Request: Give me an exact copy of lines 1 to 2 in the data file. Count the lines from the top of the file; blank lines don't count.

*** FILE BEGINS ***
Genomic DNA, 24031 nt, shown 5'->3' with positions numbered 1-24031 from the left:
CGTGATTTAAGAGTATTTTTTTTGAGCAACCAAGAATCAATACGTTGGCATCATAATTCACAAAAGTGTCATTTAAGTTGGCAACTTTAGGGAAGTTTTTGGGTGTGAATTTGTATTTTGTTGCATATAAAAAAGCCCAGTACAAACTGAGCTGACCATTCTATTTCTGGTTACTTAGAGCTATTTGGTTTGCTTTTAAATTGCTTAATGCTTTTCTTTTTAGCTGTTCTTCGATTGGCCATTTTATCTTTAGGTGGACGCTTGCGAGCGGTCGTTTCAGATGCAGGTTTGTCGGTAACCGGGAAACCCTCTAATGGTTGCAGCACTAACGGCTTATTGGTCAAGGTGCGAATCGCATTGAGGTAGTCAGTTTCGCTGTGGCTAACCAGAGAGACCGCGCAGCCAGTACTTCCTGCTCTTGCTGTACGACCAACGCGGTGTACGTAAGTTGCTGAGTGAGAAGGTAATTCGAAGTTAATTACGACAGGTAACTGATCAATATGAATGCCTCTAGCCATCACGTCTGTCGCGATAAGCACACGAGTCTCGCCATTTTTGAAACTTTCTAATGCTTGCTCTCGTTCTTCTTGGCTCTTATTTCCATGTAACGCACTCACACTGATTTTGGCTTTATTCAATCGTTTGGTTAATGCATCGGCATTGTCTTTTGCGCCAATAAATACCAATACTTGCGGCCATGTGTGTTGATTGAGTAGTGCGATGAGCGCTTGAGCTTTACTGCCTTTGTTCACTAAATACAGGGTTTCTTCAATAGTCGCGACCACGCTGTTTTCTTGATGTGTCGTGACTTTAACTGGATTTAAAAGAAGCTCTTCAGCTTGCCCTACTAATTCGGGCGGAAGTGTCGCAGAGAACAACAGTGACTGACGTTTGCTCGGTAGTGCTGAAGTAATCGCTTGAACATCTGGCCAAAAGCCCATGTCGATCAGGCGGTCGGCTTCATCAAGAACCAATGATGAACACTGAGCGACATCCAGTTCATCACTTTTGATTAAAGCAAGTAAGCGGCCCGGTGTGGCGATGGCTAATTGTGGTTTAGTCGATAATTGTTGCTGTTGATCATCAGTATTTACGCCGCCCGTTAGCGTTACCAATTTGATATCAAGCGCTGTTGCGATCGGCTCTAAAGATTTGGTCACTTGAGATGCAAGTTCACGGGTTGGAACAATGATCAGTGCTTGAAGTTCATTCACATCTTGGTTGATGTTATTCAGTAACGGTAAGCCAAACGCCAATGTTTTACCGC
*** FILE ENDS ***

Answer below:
Genomic DNA, 24031 nt, shown 5'->3' with positions numbered 1-24031 from the left:
CGTGATTTAAGAGTATTTTTTTTGAGCAACCAAGAATCAATACGTTGGCATCATAATTCACAAAAGTGTCATTTAAGTTGGCAACTTTAGGGAAGTTTTTGGGTGTGAATTTGTATTTTGTTGCATATAAAAAAGCCCAGTACAAACTGAGCTGACCATTCTATTTCTGGTTACTTAGAGCTATTTGGTTTGCTTTTAAATTGCTTAATGCTTTTCTTTTTAGCTGTTCTTCGATTGGCCATTTTATCTTTAGGTGGACGCTTGCGAGCGGTCGTTTCAGATGCAGGTTTGTCGGTAACCGGGAAACCCTCTAATGGTTGCAGCACTAACGGCTTATTGGTCAAGGTGCGAATCGCATTGAGGTAGTCAGTTTCGCTGTGGCTAACCAGAGAGACCGCGCAGCCAGTACTTCCTGCTCTTGCTGTACGACCAACGCGGTGTACGTAAGTTGCTGAGTGAGAAGGTAATTCGAAGTTAATTACGACAGGTAACTGATCAATATGAATGCCTCTAGCCATCACGTCTGTCGCGATAAGCACACGAGTCTCGCCATTTTTGAAACTTTCTAATGCTTGCTCTCGTTCTTCTTGGCTCTTATTTCCATGTAACGCACTCACACTGATTTTGGCTTTATTCAATCGTTTGGTTAATGCATCGGCATTGTCTTTTGCGCCAATAAATACCAATACTTGCGGCCATGTGTGTTGATTGAGTAGTGCGATGAGCGCTTGAGCTTTACTGCCTTTGTTCACTAAATACAGGGTTTCTTCAATAGTCGCGACCACGCTGTTTTCTTGATGTGTCGTGACTTTAACTGGATTTAAAAGAAGCTCTTCAGCTTGCCCTACTAATTCGGGCGGAAGTGTCGCAGAGAACAACAGTGACTGACGTTTGCTCGGTAGTGCTGAAGTAATCGCTTGAACATCTGGCCAAAAGCCCATGTCGATCAGGCGGTCGGCTTCATCAAGAACCAATGATGAACACTGAGCGACATCCAGTTCATCACTTTTGATTAAAGCAAGTAAGCGGCCCGGTGTGGCGATGGCTAATTGTGGTTTAGTCGATAATTGTTGCTGTTGATCATCAGTATTTACGCCGCCCGTTAGCGTTACCAATTTGATATCAAGCGCTGTTGCGATCGGCTCTAAAGATTTGGTCACTTGAGATGCAAGTTCACGGGTTGGAACAATGATCAGTGCTTGAAGTTCATTCACATCTTGGTTGATGTTATTCAGTAACGGTAAGCCAAACGCCAATGTTTTACCGC